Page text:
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'The New Normal' For UK Boutique Fitness Studios

28th August 2020

28th August 2020

By Robyn Schaffer

Last year, the global fitness industry was valued at nearly $100 billion (£76 billion). And within this, boutique fitness was found to be one of the fastest growing categories, according to Business Insider. Between 2013 and 2017 alone, membership at boutique studios grew by a stratospheric 121% and, according to Savills, 29 new studios opened last year in London alone. As far as the eye could see, all signs for boutique fitness were pointing towards continued growth and success.

And then, the coronavirus happened. As international lockdowns were put into place across the globe, this thriving area of an already rapidly growing industry came to a sudden halt. As studios closed and classes stopped, businesses were forced into survival mode. Unlike the big fitness franchises and without the backing of the big corporations behind them, smaller, independent businesses were left out on a limb. 

However, in a modern fitness industry that’s demonstrating previously unseen levels of creativity and imagination, not all hope was lost. From taking classes online to reopening studios with new safety measures in place, the pandemic presented an unexpected opportunity for boutique fitness studios to rise to a new challenge. And that they did.

“Lockdown was a tough time for all studios,” says David Kingsbury, founder of OPUS Fitness in Notting Hill, London. “However, I think that boutique studios have, on the whole, been able to manage the reopening process a lot easier than some of the bigger studios and the chains. Because we have such small classes and you have to pre-book, we know exactly who is coming in and out every single hour.”

OPUS has been open now since 25th July, when gyms in the UK were officially given the green light to get back to business. With a hand-washing station upon entry, staggered class times, no sharing of equipment, and a maximum class size of eight, studios like OPUS have had to completely rethink how they operate at every level. But what does this mean when boutique fitness studios rely on a USP of being intimate, close-knit communities that allow customers to feel more at ease and comfort than a regular gym?

“We’ve tried not to be too clinical about it,” Kingsbury says. “Our guests have a minimum of a metre and a half of space already in classes, and everything is very spaced out. We pride ourselves on knowing the names of everyone who comes through the door and building relationships with them, so 99.9% of people who come in are absolutely happy with the cleanliness and the safety. It’s been really well communicated and that’s really important.”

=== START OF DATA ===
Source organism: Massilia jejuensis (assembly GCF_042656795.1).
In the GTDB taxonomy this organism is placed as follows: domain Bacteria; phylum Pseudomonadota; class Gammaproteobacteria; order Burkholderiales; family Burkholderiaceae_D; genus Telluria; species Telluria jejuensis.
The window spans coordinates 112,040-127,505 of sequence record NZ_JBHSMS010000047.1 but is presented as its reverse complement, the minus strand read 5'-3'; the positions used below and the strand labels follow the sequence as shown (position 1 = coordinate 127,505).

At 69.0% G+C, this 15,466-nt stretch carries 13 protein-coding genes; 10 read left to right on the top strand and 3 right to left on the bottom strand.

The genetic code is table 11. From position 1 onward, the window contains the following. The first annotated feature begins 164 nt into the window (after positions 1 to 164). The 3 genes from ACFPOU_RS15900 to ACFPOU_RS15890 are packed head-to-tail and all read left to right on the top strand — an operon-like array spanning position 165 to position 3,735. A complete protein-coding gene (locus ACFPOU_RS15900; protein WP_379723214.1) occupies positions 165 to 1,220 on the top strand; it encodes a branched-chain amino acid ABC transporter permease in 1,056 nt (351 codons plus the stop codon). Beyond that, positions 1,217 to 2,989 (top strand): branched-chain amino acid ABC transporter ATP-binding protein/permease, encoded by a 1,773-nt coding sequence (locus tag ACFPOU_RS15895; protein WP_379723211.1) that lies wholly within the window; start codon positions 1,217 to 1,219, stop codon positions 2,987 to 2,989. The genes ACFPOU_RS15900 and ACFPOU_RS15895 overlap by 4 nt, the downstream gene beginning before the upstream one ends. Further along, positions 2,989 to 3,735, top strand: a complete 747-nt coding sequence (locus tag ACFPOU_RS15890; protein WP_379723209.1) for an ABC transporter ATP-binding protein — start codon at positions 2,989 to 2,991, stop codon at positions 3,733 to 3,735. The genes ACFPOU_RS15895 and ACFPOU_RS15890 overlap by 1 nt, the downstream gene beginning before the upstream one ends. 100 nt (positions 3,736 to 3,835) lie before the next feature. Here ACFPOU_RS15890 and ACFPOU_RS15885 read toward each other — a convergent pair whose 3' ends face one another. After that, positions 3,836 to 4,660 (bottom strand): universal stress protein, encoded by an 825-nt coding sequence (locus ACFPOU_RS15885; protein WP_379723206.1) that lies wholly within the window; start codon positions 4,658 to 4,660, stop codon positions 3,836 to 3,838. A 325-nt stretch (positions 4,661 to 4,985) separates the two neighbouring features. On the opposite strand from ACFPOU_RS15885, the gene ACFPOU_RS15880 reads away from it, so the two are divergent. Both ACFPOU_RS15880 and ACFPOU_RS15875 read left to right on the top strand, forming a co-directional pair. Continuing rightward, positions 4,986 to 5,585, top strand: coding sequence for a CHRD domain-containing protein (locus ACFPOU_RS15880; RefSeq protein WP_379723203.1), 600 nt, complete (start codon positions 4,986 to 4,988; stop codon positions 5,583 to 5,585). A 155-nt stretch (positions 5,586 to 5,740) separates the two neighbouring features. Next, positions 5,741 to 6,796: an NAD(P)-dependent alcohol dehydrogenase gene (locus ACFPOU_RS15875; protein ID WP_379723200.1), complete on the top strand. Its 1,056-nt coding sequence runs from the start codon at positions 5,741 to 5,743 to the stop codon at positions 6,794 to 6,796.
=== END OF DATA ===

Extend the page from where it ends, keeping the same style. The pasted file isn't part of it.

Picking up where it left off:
Similarly, at
F45’s Tottenham Court Road branch, serious measures have been taken to keep customers safe and happy. Class capacity has been reduced to half (18 people), guests get temperature checks and have to sanitise their hands on entry, there are screens in reception, masks and visors are worn by trainers and staff, and deep cleaning takes place multiple times a day. 

Mike Chapman, who co-owns the studio with his partner Amy Costello, says: “We normally move around during class, but now there’s tape on the floors so you have your own box that you stay in for the whole class and you have all your equipment in there. We can’t provide water or towels anymore and the changing rooms are limited to three or four people at a time. We all just want things to go back to normal, but we’ve got to play by the rules.”

Another studio going above and beyond is BLOK, who have locations in both London and Manchester. 
Like F45 TCR and OPUS, BLOK are ensuring every stage of the customer journey is as safe as possible. In addition to hand sanitiser, staggered class times, staff in masks and closed changing rooms (for now), BLOK also have a Track and Trace system in place, while classes have been re-designed to enable social distancing. Class attendees even have their own personal sanitising stations.

"We’ve been really really diligent," says Aaliyah Moreno, BLOK's Head of Operations. "And we’ve had really good feedback from customers about it. We’ve taken our own measures and we’re not just following what everyone else has done. In addition to the government, we’re following the World Health Organisation's (WHO) advice, so we’re covering all bases because our first and foremost priority is the care of our community."